I awake this morning to a sore jaw and headache. The pain focuses itself on the outer rim of my eye socket and spreads all the way down my right arm. "What happened to the right side of my body?," I wonder, confused, as I roll over and look at the clock: 1:25 p.m. It's not morning at all! My ears are ringing and suddenly the previous night's memories come flooding back. ...
|Jack's: A strip-mall bar that provided the perfect ambience for fishbone's sonic assault. (Photos by Mark Greenberg)|
It was around 9 p.m. on a Saturday night and I was flipping through the paper, looking for something to do. I was feeling kind of ambivalent and nothing sounded very interesting to me: DJ so-and-so mixing it up at such-and-such club; singer-songwriter what's-his-name opening for funk house band at the bar down the street. I was about to resign myself to a night at home when suddenly the word miraculously jumped off the page from among the endless lines of small print. I couldn't believe my eyes. Was it true? Fishbone, it read. My all-time favorite band in the world was scheduled to play that night at Jack's Patio Bar & Grill. I quickly laced up my hiking shoes (I knew I'd need some comfortable, protective foot wear), pulled back my hair, and jumped in the car heading north for Jack's.
I knew that Jack's hosted a variety of live shows, but I'd only ever sat on their patio for after-work drinks. When I pulled into the parking lot, Jack's appeared how I remembered it: a generic strip-mall bar with a patio overlooking some of San Antonio's finest SUVs and pickups. But my growing excitement at the random opportunity to experience another Fishbone show turned Jack's into my new favorite place (for that night, at least).
I paid the $15 and busted into the joint to find a flurry of Dog Men Poets fans (the popular San Antonio hip-hop/funk-rock band was finishing its set) cheering in front of the stage and the obvious, eager Fishbone fans mingling in the back. I looked around and immediately spotted Angelo Moore, an idol of mine and Fishbone's lead singer/saxophone player. He sat on a stool next to the merchandise table, sporting a bright-orange top hat, classic Angelo-style suspenders, and tall combat boots, staring intently at something on his laptop. I inched closer and began milling around with the others who also wanted to approach him.
"You know it's good luck to shake the trombone player's hand right before a show." I was startled by the deep voice floating over my shoulder and turned to see John McKnight, Fishbone's current trombonist. "This is turning out to be quite a night," I thought to myself, noting the irony in being confronted by a member of my favorite band while I patiently waited to confront a member of my favorite band. I quickly gained composure so as not to launch into the whole annoying, predictable fan speak, and instead asked the man how the tour had been going.
He informed me that I was catching their last show of a three-month tour and that they were all drinking that night. As he left me to set up on stage, I surveyed the place and galloped off to the bar to grab my own drink.
Inside Jack's were two rooms, both graced by the presence of the large wrap-around bar. The main room was non-descript, but the performance room seemed the perfect venue for a Fishbone show: small enough for the kind of inter-crowd mingling that Fishbone is known for and large enough to handle the mosh-pit that I foresaw. Off to the side, a tub of overpriced beer was set up for convenience. But I had my heart set on whiskey and Coke because I knew the bite of whiskey with a little caffeine would be the best medicine for a Fishbone experience. It was the first in a series of drinks and I wish I'd discovered sooner that the $4 drink I bought from the side-bar facing the stage was only $3 in the main room.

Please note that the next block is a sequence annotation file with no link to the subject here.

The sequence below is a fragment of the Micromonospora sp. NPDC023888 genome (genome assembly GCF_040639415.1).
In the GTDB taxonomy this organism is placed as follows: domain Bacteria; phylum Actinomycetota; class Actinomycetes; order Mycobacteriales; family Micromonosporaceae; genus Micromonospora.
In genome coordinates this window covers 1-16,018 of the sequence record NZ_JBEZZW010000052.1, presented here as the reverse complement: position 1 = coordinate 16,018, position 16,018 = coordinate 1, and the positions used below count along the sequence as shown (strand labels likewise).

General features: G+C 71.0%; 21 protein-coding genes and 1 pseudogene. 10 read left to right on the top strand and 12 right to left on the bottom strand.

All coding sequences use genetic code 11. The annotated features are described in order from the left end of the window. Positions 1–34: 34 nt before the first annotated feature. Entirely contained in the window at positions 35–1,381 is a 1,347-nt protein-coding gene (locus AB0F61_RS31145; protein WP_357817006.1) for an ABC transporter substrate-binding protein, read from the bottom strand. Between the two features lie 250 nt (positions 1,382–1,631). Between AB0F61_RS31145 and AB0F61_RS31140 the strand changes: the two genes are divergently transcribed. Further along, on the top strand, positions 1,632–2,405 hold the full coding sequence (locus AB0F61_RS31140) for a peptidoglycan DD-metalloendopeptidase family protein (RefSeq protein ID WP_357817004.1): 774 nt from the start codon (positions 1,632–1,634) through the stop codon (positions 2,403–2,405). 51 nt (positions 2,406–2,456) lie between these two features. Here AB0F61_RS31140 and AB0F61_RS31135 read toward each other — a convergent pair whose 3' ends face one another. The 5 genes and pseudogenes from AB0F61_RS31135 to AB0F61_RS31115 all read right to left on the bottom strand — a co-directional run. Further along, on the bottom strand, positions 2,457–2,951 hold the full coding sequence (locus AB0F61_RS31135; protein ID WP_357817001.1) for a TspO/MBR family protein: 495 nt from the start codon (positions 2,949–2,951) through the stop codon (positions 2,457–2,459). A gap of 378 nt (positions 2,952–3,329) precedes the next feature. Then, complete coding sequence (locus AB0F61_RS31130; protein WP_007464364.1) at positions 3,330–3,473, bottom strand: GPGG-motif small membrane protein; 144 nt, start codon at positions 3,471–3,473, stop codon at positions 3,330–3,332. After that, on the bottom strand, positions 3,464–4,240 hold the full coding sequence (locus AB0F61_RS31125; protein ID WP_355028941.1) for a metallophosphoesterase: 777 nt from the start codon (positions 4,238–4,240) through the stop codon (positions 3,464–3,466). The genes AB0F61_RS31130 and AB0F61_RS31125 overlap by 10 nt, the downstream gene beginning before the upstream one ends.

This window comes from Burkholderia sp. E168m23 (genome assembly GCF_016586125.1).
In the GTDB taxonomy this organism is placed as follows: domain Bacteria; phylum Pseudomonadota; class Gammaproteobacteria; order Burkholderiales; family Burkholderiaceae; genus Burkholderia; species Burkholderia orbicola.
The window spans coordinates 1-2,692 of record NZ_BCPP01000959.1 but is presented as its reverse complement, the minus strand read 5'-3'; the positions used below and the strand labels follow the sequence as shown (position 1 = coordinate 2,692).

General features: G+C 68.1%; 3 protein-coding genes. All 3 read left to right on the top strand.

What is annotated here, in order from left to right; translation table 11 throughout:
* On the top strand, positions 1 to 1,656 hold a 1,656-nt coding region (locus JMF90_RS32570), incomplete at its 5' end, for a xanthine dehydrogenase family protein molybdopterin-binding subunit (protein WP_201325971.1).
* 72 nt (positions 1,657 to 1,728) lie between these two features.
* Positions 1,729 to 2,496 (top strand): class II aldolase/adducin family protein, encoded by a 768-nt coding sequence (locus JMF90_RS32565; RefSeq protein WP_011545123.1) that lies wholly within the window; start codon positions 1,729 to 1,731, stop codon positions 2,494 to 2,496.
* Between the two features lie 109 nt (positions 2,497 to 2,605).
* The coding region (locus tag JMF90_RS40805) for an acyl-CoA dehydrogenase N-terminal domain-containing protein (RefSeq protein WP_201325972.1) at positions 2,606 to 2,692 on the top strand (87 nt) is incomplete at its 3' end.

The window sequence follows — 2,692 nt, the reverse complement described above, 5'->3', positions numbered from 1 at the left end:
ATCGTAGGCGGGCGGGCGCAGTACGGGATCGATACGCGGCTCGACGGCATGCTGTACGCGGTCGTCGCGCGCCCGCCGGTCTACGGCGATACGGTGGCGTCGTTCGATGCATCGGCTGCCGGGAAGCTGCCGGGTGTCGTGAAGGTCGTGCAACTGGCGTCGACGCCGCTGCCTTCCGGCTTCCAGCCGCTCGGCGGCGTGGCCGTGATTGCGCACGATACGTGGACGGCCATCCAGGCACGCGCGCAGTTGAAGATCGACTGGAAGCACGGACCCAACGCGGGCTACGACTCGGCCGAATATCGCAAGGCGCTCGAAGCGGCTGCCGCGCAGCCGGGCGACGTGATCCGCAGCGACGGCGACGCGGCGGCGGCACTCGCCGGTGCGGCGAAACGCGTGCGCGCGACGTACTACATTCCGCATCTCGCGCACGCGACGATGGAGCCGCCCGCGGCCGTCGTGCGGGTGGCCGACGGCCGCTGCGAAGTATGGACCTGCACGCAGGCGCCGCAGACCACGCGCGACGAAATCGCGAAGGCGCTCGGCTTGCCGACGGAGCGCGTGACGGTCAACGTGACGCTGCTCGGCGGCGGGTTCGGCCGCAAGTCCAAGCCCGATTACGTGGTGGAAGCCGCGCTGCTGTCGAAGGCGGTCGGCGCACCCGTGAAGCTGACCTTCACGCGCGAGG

Within minutes, Angelo took the stage and launched into a short series of spoken-word vignettes. The audience roared and screamed, drawn to him like moths to a light bulb. I hadn't been to a Fishbone show in a few years, and I noticed that the lines on Angelo's face had deepened, but overall he was the same handsome, animated frontman I had frequently seen. As he spat a diatribe on the conformity of the "desirables" versus the free-spiritedness of the "un-desirables," his eyes bulged, his veins danced and soon he peeled off his shirt and let his baggy pants hang from his finely sculpted, tattooed body.
Before long, every member of Fishbone joined him on stage, and the audience was blasted with the heavy brass intro to "Everyday Sunshine," one of my favorite Fishbone songs. From that moment on, I was leaping in and out of the growing mosh-pit, stopping only to refill my whiskey glass in time to take crowd toasts with the band. As usual, Fishbone covered the spectrum with songs from all of their albums, switching effortlessly from the slower, funkier tunes to the faster ska tunes of long ago.
| Jack's Patio Bar & Grill
2950 Thousand Oaks
At this point, the entire audience became a collective of hopped-up happy clowns as we melted info a frenzy of elbows and knees.
I had become a part of the music, a wave rising and falling with Angelo's ear-splitting saxophone solos, bouncing off shoulders and sweaty dreadlocks. And then it hit me: An elbow to the eye sent me exiting the mosh-pit wounded and confused. And blind. I reached my fingers to my face to assess the damage and discovered that my glasses were gone. But there was no blood, and relatively little pain (until the next morning), thanks to the whiskey.
The rest of the show was (literally) a blur to me and ended when the bar closed. I staggered, hands outstretched, for the door.
Now, I rotate my jaw slowly, rub my temples. I look down at the brown burn on my wrist where someone's cigarette made acquantance with my flailing arm the night before. I roll over, sink into my pillow, and smile. Yes, all the pain was worth the joy of the Fishbone show at Jack's. •